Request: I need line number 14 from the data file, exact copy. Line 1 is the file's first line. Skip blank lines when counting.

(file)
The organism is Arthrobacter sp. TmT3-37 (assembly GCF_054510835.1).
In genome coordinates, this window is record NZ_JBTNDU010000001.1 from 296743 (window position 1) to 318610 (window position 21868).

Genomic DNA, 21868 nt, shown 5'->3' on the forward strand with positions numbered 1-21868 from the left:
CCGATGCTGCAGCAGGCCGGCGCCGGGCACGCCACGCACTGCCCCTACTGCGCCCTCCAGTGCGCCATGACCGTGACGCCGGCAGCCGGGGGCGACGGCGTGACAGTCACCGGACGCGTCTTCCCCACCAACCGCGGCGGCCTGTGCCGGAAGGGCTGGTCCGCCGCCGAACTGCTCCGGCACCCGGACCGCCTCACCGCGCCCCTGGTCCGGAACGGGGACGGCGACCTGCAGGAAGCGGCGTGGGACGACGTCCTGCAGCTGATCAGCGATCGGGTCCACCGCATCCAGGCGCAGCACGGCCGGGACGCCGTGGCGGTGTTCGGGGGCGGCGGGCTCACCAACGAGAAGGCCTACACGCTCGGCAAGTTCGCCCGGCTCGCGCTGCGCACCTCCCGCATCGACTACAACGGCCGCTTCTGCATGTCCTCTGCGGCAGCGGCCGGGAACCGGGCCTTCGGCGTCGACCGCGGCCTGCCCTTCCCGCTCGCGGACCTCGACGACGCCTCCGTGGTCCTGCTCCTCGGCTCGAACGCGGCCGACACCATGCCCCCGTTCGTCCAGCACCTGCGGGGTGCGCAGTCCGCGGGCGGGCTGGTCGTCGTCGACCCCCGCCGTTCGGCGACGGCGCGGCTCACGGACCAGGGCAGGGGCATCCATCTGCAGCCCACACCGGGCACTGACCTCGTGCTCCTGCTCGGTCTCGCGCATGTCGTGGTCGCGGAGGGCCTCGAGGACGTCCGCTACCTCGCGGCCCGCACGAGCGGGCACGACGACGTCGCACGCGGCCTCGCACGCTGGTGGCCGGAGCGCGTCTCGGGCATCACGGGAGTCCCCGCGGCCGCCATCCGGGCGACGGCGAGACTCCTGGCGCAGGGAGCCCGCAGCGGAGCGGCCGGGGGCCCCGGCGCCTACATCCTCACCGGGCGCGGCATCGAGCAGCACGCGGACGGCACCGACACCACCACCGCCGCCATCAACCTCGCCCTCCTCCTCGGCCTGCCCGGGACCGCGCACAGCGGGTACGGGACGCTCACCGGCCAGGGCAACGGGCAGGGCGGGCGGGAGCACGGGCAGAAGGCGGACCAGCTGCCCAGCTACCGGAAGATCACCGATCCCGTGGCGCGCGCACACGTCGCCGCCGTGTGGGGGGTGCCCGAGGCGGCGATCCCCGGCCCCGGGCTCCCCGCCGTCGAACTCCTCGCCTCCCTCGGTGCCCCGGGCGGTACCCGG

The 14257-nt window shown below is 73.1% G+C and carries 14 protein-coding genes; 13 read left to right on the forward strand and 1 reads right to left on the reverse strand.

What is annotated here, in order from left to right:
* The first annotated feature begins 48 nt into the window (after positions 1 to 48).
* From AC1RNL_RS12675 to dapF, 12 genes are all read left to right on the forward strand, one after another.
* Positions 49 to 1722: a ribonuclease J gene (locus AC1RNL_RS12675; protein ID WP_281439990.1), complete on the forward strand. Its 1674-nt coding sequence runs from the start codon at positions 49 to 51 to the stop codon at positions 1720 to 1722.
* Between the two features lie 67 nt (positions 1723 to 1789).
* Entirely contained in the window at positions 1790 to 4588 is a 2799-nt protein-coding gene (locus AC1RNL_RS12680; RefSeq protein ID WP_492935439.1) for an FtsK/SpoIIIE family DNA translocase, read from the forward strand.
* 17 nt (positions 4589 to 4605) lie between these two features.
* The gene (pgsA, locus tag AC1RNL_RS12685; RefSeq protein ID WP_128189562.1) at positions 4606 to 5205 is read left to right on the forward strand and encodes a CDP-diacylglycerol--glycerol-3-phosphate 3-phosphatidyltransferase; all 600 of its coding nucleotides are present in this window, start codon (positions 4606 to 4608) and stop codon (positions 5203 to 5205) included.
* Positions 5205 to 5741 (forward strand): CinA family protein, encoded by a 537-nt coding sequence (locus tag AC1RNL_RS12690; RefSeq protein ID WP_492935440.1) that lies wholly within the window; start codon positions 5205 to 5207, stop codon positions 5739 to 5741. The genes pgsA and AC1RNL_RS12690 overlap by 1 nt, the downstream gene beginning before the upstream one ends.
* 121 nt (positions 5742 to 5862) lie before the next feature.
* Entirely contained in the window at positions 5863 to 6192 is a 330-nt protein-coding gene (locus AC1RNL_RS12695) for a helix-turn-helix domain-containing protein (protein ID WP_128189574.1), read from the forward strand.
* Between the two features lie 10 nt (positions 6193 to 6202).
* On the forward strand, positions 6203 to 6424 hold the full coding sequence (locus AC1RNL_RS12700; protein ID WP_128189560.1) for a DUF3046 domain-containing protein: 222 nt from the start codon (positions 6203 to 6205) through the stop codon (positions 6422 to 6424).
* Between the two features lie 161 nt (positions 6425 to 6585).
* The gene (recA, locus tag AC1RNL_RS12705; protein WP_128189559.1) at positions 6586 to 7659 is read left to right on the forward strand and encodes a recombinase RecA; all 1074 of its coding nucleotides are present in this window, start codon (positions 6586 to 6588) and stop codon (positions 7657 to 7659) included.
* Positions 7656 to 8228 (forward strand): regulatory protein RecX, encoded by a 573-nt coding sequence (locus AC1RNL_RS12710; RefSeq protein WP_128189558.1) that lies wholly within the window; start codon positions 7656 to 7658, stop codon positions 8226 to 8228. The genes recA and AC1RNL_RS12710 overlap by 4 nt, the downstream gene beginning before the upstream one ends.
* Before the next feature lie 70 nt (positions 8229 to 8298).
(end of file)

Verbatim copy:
* Positions 5205 to 5741 (forward strand): CinA family protein, encoded by a 537-nt coding sequence (locus tag AC1RNL_RS12690; RefSeq protein ID WP_492935440.1) that lies wholly within the window; start codon positions 5205 to 5207, stop codon positions 5739 to 5741. The genes pgsA and AC1RNL_RS12690 overlap by 1 nt, the downstream gene beginning before the upstream one ends.